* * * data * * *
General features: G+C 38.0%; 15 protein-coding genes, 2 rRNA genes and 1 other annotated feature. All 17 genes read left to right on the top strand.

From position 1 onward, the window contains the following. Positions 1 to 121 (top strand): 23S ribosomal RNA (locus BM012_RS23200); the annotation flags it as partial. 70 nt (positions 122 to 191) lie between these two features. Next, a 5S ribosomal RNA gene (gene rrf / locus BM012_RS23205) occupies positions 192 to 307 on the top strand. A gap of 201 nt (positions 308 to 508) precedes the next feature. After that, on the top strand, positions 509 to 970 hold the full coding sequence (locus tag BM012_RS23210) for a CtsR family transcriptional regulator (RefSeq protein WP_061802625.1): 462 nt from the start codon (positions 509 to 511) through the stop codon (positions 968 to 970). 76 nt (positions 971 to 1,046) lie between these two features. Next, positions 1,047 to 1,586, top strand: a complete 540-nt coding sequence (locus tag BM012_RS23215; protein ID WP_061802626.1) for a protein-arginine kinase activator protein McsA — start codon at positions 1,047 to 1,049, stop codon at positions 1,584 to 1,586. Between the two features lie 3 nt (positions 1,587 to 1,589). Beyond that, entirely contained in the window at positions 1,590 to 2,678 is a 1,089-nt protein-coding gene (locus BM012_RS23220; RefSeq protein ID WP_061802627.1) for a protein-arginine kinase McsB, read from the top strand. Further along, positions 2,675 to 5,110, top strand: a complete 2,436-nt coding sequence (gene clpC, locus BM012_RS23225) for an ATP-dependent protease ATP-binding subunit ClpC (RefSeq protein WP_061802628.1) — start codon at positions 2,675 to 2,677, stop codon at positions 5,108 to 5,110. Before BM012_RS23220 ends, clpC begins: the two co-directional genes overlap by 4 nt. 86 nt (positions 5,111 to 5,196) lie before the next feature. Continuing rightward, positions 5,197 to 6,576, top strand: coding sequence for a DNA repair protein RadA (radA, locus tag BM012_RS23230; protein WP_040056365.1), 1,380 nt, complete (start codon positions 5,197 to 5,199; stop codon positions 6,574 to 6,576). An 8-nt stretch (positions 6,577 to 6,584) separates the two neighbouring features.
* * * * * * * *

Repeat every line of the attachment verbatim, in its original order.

General features: G+C 38.0%; 15 protein-coding genes, 2 rRNA genes and 1 other annotated feature. All 17 genes read left to right on the top strand.

From position 1 onward, the window contains the following. Positions 1 to 121 (top strand): 23S ribosomal RNA (locus BM012_RS23200); the annotation flags it as partial. 70 nt (positions 122 to 191) lie between these two features. Next, a 5S ribosomal RNA gene (gene rrf / locus BM012_RS23205) occupies positions 192 to 307 on the top strand. A gap of 201 nt (positions 308 to 508) precedes the next feature. After that, on the top strand, positions 509 to 970 hold the full coding sequence (locus tag BM012_RS23210) for a CtsR family transcriptional regulator (RefSeq protein WP_061802625.1): 462 nt from the start codon (positions 509 to 511) through the stop codon (positions 968 to 970). 76 nt (positions 971 to 1,046) lie between these two features. Next, positions 1,047 to 1,586, top strand: a complete 540-nt coding sequence (locus tag BM012_RS23215; protein ID WP_061802626.1) for a protein-arginine kinase activator protein McsA — start codon at positions 1,047 to 1,049, stop codon at positions 1,584 to 1,586. Between the two features lie 3 nt (positions 1,587 to 1,589). Beyond that, entirely contained in the window at positions 1,590 to 2,678 is a 1,089-nt protein-coding gene (locus BM012_RS23220; RefSeq protein ID WP_061802627.1) for a protein-arginine kinase McsB, read from the top strand. Further along, positions 2,675 to 5,110, top strand: a complete 2,436-nt coding sequence (gene clpC, locus BM012_RS23225) for an ATP-dependent protease ATP-binding subunit ClpC (RefSeq protein WP_061802628.1) — start codon at positions 2,675 to 2,677, stop codon at positions 5,108 to 5,110. Before BM012_RS23220 ends, clpC begins: the two co-directional genes overlap by 4 nt. 86 nt (positions 5,111 to 5,196) lie before the next feature. Continuing rightward, positions 5,197 to 6,576, top strand: coding sequence for a DNA repair protein RadA (radA, locus tag BM012_RS23230; protein WP_040056365.1), 1,380 nt, complete (start codon positions 5,197 to 5,199; stop codon positions 6,574 to 6,576). An 8-nt stretch (positions 6,577 to 6,584) separates the two neighbouring features.